Lyndon B Johnson
Research papers on Lyndon B. Johnson discuss the fact that Johnson was the most influential person leading the US out of conflict during the Civil Rights Movement. Many people think of Kennedy or King, and do not think of Johnson. However, LBJ's leadership did more for the Civil Right Movement than any other person, as it helped both blacks and whites.
- Firstly, Eisenhower's Civil Rights Act of 1957 was essentially pushed through Congress by Johnson. Johnson was senate majority leader at the time. This Act guaranteed all Americans the right to vote - namely, it stated that it was against the law to impede another from voting in anyway what so ever.
- Secondly, the bill started by Kennedy, the Civil Rights Act of 1964, was in fact passed by Johnson after Kennedy's death. Johnson did this specifically to honor the dead president. This Bill essentially strengthened the Bill of 1957, by extending the life of the Civil Rights Commission. It also made it a federal crime to use explosives in relation to civil rights issues.
- Thirdly, Johnson passed his own bill, the Civil Rights Act of 1965. "It suspended all literacy tests in seven of the former Confederate states and placed federal examiners in counties where black registration was below a prescribed level". The South has gravitated towards the Republican Party ever since.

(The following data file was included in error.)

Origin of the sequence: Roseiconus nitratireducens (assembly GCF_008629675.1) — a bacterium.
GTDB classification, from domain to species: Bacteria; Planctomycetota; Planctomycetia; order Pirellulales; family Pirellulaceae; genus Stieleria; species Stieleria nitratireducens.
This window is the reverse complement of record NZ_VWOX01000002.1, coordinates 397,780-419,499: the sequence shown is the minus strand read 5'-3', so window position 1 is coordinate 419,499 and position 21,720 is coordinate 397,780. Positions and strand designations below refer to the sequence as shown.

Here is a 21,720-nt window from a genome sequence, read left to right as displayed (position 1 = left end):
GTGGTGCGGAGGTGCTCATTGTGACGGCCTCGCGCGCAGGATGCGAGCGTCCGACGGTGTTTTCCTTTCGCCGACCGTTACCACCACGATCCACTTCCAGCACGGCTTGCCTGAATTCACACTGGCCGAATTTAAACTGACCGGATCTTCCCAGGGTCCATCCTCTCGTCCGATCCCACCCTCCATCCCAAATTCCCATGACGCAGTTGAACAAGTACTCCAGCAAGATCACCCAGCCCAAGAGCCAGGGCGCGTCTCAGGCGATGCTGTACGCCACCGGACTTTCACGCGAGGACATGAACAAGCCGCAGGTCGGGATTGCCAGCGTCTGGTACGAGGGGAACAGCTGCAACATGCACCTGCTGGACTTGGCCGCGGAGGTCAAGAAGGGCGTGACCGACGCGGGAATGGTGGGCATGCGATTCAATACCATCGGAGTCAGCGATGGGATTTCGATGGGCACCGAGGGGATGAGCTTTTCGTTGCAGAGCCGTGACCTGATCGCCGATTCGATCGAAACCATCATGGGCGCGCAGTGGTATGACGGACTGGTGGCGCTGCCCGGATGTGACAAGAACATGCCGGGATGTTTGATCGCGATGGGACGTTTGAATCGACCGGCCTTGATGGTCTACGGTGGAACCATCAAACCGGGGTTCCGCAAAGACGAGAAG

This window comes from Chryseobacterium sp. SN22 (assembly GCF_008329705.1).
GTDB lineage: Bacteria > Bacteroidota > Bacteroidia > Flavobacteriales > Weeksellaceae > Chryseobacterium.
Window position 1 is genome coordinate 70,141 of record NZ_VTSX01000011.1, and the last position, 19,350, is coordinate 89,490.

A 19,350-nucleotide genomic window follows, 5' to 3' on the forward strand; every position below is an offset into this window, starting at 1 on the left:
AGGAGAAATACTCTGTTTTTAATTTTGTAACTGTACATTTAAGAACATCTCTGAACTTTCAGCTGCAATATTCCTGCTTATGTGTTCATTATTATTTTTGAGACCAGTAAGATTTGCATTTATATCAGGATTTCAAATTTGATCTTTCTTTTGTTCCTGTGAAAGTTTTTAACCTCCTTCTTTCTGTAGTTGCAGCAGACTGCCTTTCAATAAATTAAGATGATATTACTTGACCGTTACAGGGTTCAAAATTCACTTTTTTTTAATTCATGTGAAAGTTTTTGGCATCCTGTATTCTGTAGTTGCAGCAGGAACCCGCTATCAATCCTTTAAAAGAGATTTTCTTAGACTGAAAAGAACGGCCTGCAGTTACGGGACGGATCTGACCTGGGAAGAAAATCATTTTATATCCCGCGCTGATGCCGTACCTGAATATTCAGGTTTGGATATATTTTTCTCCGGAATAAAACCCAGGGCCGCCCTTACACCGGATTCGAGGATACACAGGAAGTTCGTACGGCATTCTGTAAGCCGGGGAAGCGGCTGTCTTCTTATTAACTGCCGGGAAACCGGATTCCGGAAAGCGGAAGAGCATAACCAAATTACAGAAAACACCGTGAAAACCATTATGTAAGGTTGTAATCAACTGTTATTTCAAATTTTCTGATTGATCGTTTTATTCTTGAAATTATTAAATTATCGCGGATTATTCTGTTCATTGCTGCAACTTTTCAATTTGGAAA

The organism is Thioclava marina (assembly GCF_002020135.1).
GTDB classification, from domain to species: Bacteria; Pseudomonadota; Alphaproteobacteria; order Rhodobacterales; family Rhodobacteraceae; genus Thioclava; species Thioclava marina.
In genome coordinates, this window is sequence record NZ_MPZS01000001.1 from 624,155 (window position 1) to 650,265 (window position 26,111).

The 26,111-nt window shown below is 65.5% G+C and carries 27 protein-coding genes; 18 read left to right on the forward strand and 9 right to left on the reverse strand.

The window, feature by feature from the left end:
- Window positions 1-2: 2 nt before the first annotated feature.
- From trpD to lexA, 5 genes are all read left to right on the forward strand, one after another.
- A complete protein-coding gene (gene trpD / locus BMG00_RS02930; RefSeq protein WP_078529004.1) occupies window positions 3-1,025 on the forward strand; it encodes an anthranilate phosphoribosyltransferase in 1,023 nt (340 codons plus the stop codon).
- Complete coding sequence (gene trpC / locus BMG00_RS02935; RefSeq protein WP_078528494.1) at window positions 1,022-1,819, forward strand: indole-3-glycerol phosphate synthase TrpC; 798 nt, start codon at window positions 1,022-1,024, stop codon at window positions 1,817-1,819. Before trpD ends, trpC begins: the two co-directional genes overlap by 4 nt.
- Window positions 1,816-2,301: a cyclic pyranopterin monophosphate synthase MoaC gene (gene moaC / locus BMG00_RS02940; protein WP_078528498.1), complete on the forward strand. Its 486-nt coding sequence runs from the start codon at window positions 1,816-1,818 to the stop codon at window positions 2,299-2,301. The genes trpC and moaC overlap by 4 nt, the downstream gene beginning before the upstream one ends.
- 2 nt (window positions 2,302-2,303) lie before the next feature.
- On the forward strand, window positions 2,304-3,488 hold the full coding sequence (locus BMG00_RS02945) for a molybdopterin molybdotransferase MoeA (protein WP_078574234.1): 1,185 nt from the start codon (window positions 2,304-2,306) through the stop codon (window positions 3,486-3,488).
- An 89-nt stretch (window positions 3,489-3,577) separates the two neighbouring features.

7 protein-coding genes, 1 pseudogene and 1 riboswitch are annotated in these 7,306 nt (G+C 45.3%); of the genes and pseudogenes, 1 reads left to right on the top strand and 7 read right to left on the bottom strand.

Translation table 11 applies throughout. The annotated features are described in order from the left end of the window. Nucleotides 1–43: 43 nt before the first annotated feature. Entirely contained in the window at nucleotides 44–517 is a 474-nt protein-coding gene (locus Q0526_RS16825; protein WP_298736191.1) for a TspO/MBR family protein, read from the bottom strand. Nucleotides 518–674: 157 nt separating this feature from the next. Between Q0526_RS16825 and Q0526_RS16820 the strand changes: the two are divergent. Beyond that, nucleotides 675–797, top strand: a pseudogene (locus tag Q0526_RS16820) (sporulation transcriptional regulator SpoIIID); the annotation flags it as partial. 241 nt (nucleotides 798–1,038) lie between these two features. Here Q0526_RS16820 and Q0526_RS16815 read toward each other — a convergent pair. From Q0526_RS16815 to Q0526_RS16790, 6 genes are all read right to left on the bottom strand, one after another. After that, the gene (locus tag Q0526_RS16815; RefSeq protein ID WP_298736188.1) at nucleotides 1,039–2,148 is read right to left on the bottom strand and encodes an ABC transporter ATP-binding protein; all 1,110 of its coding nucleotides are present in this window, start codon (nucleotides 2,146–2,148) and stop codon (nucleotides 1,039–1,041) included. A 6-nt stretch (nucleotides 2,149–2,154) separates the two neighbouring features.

- Fourthly, by safeguarding the right of blacks to vote, the number of elected black politicians has ballooned. "Furthermore, in the sixties, only a few hundred blacks had been elected to public office; now about nine thousand hold office, thanks in some part to the creation of safe minority districts that almost guaranteed a black candidate could win election" (Sweany, 2000).
- Finally, by giving blacks the right to vote, the South was legitimized in the eyes of northern politicians. Thus, "three of the six men who succeeded him (Johnson) have Southern roots. Sweany further notes that in the last election of 2000, both frontrunners were southerners.
No man did more for the Civil Rights movement than President Lyndon B. Johnson. He had been in Washington since the Depression. Presidents came and went, but it was Johnson's longevity in Washington, the Capitol and the White House; and his commitment to civil liberty that make him a standout among Civil Rights politicians. In the end, his efforts have helped blacks by insuring their right to vote and; thus, helped hundreds of black politicians get elected. Furthermore, by protecting the rights of blacks in the south, he helped legitimize white politicians in Washington; and this resulted in the election of several southern presidents. Therefore, by supporting the Civil Rights Movement, Johnson helped both black and whites.